Simorgh Criticised

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Simorgh (Simorq) Orchestra was founded by the renowned Iranian composer, Hamid Motebassem, in 2011. Simorgh Orchestra is the largest orchestra featuring Iranian national instruments. Although the orchestra established by Master Hossein Dehlavi, the great Iranian composer, in 1993 was larger than Simorgh Orchestra, it only featured the Iranian plucked string instruments unlike the latter one. The first album which was recorded by the Orchestra, conducted under Motebassem’s baton, was his Simorq based on Zal story from Shahnameh by Ferdowsi, the great Iranian poet.

The orchestra performed several times both in Iran and Europe led by Mohammad Reza Darvishi, Hamid Motebassem and Hooman Khalatbari with Homayoun Shajarian as the soloist singer.

The third session of Naghd-e Naghmeh (Naghmeh Criticism) series which was held in Andished Cultural Center on September, 04, 2012 was dedicated to Simorgh Album.

Five critics, Peyman Soltani, Sadjad Pourghanad, Abdolhossein Mokhtabad, Arvin Sedaghat Kish and Kamyar Salavati were invited by Abolhassan Mokhtabad to participate as the session’s critics.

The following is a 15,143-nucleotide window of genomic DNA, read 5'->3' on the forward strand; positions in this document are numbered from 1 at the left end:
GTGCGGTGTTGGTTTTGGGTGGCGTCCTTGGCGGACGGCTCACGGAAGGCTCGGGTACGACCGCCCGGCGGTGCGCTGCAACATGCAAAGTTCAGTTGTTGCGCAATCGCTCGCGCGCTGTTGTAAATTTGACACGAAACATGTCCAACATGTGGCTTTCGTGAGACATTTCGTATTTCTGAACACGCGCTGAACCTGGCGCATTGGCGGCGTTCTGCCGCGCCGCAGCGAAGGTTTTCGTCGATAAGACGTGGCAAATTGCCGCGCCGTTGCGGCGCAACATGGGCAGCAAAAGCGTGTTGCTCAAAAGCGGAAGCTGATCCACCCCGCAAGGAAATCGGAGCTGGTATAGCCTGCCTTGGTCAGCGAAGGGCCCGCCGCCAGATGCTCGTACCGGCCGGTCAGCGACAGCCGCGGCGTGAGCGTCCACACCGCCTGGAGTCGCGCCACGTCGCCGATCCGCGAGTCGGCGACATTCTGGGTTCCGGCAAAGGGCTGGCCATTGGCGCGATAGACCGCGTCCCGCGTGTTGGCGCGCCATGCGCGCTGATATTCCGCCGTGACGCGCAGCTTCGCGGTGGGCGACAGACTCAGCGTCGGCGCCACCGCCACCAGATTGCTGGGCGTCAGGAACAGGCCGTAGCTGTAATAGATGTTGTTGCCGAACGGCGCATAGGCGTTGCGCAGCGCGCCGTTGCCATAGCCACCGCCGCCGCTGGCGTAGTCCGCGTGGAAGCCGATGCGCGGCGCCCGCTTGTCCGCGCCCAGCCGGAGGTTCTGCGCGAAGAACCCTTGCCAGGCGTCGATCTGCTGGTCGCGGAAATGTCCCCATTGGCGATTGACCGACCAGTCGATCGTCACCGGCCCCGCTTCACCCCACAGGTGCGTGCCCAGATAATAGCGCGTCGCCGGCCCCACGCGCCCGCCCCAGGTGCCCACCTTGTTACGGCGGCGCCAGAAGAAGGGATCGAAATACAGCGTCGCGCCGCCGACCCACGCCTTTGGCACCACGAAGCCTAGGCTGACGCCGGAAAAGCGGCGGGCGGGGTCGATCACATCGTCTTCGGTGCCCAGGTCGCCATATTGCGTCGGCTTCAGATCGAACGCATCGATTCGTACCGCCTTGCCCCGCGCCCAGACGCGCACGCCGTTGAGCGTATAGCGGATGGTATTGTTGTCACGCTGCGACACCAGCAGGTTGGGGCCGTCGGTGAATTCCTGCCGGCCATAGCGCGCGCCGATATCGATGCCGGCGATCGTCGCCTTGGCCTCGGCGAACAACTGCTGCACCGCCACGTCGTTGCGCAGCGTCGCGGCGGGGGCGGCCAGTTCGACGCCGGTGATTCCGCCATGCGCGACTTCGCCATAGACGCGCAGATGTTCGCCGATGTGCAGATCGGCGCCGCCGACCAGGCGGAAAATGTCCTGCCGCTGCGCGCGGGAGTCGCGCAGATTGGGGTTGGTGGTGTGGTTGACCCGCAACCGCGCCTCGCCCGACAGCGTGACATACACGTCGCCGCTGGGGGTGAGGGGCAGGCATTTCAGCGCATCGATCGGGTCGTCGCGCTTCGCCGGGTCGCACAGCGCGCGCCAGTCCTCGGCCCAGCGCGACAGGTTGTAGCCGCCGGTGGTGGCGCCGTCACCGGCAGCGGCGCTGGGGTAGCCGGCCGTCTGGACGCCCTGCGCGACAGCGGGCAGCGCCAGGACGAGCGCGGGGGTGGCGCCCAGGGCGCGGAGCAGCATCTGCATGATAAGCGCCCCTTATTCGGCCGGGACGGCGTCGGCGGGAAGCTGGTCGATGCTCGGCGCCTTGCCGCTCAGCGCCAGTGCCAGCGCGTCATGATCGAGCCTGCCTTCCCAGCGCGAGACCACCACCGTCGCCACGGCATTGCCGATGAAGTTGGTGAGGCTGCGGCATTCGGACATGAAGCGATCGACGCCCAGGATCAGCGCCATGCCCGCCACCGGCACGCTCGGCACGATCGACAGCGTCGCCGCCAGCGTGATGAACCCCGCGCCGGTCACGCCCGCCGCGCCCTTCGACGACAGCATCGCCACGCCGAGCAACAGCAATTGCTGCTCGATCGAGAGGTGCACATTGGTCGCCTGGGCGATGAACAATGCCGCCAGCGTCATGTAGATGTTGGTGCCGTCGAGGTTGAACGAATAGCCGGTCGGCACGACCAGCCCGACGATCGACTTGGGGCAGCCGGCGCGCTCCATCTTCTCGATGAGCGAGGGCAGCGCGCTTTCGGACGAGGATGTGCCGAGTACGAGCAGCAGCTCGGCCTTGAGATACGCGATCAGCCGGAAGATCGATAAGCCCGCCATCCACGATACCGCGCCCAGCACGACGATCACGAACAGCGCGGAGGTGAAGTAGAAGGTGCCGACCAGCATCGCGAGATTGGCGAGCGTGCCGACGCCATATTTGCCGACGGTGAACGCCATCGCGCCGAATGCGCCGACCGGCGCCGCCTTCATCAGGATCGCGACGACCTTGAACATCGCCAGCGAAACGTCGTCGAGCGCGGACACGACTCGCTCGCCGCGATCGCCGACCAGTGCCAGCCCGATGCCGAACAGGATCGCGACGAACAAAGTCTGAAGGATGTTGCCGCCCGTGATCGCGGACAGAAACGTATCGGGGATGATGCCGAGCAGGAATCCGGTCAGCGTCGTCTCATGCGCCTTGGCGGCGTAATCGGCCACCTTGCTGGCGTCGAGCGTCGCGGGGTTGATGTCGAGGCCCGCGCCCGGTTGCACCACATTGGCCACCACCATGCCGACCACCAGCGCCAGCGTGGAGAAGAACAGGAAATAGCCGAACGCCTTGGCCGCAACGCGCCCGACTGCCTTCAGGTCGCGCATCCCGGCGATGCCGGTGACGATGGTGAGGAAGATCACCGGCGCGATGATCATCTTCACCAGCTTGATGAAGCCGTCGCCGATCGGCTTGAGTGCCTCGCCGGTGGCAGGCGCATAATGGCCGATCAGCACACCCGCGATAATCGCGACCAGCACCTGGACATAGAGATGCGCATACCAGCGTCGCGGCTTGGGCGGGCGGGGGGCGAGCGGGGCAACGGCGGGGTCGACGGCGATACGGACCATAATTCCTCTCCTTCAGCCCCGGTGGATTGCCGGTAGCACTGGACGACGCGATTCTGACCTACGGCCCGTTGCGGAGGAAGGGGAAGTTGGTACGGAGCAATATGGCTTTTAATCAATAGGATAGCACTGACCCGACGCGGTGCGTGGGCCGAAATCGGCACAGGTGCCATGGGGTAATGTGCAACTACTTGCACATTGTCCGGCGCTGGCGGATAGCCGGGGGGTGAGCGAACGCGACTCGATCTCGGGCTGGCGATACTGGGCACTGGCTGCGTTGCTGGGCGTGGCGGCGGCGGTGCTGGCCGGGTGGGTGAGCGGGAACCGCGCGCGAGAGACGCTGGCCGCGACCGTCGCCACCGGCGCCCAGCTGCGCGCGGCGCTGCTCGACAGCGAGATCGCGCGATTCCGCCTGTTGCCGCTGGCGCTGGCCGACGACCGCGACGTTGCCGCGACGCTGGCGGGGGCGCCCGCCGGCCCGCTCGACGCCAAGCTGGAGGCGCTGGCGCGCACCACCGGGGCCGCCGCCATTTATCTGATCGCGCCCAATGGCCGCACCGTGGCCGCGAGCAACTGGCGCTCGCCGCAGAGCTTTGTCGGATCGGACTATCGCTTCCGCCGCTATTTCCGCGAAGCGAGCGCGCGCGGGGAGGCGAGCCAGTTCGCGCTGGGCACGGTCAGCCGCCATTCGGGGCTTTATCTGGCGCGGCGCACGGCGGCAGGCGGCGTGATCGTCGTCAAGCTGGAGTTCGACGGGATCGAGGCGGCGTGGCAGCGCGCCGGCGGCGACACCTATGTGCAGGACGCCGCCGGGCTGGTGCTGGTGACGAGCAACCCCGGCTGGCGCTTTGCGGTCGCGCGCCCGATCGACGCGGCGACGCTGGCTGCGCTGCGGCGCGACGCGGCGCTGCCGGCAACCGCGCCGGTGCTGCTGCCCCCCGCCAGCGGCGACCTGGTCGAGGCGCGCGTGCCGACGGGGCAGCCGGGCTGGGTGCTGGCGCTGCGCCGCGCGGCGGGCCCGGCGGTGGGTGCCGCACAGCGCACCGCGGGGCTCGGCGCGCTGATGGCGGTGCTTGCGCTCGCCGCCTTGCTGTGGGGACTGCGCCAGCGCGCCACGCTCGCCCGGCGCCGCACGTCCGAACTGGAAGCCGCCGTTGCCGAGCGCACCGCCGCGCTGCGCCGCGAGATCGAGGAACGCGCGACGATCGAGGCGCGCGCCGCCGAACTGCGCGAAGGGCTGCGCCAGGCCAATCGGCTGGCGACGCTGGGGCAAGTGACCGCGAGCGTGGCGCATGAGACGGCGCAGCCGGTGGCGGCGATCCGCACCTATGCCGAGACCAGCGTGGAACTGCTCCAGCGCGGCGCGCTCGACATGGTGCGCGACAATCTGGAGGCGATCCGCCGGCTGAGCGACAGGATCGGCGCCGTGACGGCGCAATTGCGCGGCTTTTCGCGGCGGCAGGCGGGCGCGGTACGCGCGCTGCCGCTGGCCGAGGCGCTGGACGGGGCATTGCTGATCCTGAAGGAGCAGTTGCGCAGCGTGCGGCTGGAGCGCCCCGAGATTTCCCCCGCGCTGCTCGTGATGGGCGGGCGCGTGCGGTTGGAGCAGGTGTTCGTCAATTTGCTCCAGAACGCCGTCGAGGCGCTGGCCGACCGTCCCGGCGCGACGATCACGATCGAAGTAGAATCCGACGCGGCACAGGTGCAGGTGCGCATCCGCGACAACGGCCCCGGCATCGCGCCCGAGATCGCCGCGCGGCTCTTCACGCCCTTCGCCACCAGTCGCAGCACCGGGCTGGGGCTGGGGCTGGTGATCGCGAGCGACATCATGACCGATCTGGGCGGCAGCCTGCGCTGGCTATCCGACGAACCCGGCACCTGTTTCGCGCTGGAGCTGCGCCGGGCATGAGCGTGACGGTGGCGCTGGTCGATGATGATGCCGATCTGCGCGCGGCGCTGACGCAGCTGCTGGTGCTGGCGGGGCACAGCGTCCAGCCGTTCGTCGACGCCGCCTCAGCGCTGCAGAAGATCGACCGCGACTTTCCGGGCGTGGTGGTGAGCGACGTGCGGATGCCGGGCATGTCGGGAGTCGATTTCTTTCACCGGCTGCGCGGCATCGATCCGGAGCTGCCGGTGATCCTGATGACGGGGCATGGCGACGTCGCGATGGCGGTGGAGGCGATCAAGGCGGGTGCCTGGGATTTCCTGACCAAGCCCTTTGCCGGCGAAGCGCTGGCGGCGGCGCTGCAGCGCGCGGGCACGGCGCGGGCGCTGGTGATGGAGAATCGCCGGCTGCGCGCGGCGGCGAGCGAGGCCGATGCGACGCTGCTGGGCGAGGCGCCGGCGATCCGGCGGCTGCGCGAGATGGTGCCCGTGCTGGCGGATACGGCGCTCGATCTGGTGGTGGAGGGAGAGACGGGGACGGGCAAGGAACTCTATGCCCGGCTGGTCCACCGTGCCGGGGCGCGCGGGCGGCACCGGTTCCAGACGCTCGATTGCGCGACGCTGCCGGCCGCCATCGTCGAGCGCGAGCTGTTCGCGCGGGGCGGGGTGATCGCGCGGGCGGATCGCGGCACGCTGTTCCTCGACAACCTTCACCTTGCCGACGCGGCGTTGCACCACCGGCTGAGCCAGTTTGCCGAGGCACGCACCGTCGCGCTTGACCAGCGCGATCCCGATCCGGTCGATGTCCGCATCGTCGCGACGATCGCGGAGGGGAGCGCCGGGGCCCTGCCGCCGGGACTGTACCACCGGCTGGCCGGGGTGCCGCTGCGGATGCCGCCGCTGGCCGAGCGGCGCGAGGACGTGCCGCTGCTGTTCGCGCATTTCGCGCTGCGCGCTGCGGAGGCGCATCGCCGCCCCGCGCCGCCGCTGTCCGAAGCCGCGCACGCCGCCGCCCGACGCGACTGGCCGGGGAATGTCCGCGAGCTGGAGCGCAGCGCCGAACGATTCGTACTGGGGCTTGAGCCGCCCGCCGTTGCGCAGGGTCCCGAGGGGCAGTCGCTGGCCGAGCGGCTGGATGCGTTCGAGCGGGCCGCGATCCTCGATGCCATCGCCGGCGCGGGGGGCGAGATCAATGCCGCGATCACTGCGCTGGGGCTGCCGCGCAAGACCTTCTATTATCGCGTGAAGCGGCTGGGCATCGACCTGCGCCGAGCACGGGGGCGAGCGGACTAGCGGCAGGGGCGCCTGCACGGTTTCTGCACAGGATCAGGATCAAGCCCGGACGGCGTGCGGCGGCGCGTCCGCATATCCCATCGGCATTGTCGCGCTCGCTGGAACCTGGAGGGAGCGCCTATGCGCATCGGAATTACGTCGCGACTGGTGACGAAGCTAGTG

Siavash Sahb Nasagh who was supposed to attend the session did not appear due to the reasons mentioned in a letter he had sent to the session moderator, Abolhasan Mokhtabad, who read it at the session’s end.

The first critic to make his remarks on the album was Peyman Soltani who stated that some Iranian musicians tried to make the Iranian music polyphonic through crossing horizontal lines. Hamid Motebassem is one of them the result of whose attempts in this connection we heard in albums such as “Bamdad” and “Bouye Norouz”.

Motebassem, however, commented that after all these years and despite the effort made by musicians ranging from Colonel Alinaghi Vaziri to Morteza Hannaneh for making the Iranian music polyphonic, we still do not have a method for polyphony. So we have to experience it on our own, that is, we achieve it by combining Iranian musical modes.
Then, Abolhassan Mokhtabad, the moderator, asked Motebassem: how does the fact that you play Iranian instruments affect your composition?